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self more as the subdivision of property advances. The consumption of food per head of the population had largely increased—in the ratio, according to M. Passy, of about 37 per cent; and while the agricultural wealth of the department had increased, according to his estimate, by 54 per cent, the population had only increased 5 per cent.*

Though the Eure belongs to the most productive and thriving region of France, it is not the most productive or the most thriving department. The Nord, which comprises the greater part of French Flanders, and is a country of small farms, maintains, according to M. Passy, proportionally to its extent, a third more cattle than the Eure; and the average produce of wheat per hectare, instead of seventeen, is twenty hectolitres, about twenty-two English bushels per acre.

Results almost as satisfactory may be deduced from a statistical account of a much less improved district than the Eure, the most eastern district of Brittany, the arrondissement of Fougères, pub. lished in 1845, by the sous-préfet, M. Bertin. “It is only since the peace," says this intelligent functionary, “that the agriculture of the arrondissement has made much progress; but from 1815 it has improved with increasing rapidity. If from 1815 to 1825 the im. provement was as one, it was as three between 1825 and 1835; and as six since that period.” At the beginning of the century little wheat was cultivated, and that little so ill, that in 1809 the produce per hectare was estimated only at 9 hectolitres. In 1845, M. Bertin estimates it at 16. The cattle, being better fed, and crossed with more vigorous breeds, have increased in size and strength; while in number, horned cattle, between 1813 and 1844, multiplied from 33,000 to 52,000, sheep from 6300 to 11,000, swine from 9300 to 26,100, and horses from 7400 to 11,600. New and valuable manures have been introduced, and have come largely into use. The extent of meadow land has increased and is increasing, and great attention has of late been paid to its improvement. This testimony comes from an enemy of the morcellement, who, however, states that it is advancing very slowly, and is not likely to advance much fur. ther, the co-heirs not dividing each parcelle, but either distributing the parcelles among them, or disposing of them by private or public sále. Some farmers, he says, who are also proprietors, have the good sense to sell the few fields which belong to them, in order to increase their farming capital. M. Bertin is an enemy to stall-feeding, which, he says, is not practised in his arrondissement. The in crease of live stock is therefore the more remarkable. It may not be useless to mention an assertion of this writer, that the official pub. lication from which M. Rubichon's data are taken greatly under. states the number of horned cattle in France, by the accidental omis. sion of a column in summing up, by which the number is brought below ten millions, when it ought, according to M. Bertin, to be - thirteen.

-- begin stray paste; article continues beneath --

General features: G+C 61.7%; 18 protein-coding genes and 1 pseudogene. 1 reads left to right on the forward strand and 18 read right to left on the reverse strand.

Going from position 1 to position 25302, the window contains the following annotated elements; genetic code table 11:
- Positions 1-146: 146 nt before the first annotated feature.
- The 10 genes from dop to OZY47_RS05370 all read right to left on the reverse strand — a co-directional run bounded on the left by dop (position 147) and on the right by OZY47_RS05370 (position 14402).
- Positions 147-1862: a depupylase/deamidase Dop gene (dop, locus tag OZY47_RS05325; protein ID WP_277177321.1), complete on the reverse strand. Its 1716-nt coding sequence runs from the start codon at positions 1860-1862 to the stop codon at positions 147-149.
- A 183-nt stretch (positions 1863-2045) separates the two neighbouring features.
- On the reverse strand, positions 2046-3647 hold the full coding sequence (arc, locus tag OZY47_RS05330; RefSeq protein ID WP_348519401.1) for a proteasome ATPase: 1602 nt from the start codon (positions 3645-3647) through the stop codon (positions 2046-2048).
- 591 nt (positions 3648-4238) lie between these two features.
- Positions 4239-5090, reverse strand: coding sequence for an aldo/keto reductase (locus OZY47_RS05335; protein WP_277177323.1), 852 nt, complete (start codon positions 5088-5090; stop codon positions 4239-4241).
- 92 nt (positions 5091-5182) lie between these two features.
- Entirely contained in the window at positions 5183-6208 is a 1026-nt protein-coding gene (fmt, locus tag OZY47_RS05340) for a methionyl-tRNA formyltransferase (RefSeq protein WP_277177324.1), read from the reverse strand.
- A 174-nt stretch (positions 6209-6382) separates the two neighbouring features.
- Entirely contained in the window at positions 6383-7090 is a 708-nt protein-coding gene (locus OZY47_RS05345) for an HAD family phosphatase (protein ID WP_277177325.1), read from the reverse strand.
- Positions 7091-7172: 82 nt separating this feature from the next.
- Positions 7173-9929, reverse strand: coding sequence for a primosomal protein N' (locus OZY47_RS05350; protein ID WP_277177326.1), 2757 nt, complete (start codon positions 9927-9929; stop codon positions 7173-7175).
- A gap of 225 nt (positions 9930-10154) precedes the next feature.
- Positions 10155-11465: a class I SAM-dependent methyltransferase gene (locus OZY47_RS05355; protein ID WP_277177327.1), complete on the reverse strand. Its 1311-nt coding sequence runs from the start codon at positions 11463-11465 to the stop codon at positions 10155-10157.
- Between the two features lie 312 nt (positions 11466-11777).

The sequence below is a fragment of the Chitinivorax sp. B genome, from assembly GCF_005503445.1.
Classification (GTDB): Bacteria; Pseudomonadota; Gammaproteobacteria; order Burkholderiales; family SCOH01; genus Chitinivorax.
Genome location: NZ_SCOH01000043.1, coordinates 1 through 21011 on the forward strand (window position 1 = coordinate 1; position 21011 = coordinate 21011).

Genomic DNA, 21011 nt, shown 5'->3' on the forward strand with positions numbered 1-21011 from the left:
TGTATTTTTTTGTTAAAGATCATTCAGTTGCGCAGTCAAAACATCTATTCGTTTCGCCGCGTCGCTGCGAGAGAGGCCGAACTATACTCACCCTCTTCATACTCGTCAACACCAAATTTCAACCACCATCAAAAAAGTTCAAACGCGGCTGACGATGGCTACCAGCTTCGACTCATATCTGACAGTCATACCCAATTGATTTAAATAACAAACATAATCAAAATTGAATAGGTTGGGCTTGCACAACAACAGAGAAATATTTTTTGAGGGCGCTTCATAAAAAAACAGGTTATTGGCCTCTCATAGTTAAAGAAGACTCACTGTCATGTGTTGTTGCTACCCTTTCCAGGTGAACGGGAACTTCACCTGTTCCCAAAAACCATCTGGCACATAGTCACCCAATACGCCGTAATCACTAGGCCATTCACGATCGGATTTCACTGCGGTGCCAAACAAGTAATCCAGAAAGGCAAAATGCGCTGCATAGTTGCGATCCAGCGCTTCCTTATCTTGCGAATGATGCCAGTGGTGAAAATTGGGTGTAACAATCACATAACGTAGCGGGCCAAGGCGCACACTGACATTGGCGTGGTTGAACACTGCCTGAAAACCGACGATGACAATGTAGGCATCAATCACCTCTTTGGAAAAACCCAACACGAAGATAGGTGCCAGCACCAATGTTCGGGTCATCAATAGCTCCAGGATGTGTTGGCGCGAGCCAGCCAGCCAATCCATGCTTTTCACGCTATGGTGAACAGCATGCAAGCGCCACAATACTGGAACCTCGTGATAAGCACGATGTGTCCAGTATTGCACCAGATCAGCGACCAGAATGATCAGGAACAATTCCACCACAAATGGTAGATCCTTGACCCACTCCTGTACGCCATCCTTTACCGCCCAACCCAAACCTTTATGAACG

* During the two last quinquennial periods, the population of this department, on the showing both of the census and of the register of births and deaths, has actually diminished.

Of the food of the inhabitants he says, that not long ago it was composed almost exclusively of milk, buckwheat cakes, and rye bread, but has greatly improved in quantity, quality, and variety, especially in the last ten years, and now consists of wheaten bread, or bread of two-thirds wheat and one-third rye; with butter, vegetables, and “in good farms" about a kilogramme (or 24 lbs.) of pork per week for each person. There is also some consumption of other flesh-meats among the labouring people, and the arrondissement contains 63 butchers' shops, where fifteen years ago there were not 30; the increase not being in the towns (or rather town), but in the villages. The clothing of the rural population is substantial, " and different for every season, which is always a sign of general comfort,” and “persons in rags are very rare in the arrondissement.”

We cannot further extend this long discussion; but enough has been said, to enable our readers adequately to appreciate the terrible predictions of alarmist writers respecting the consequences of the Division of Landed Property in France.

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END OF VOL. I.

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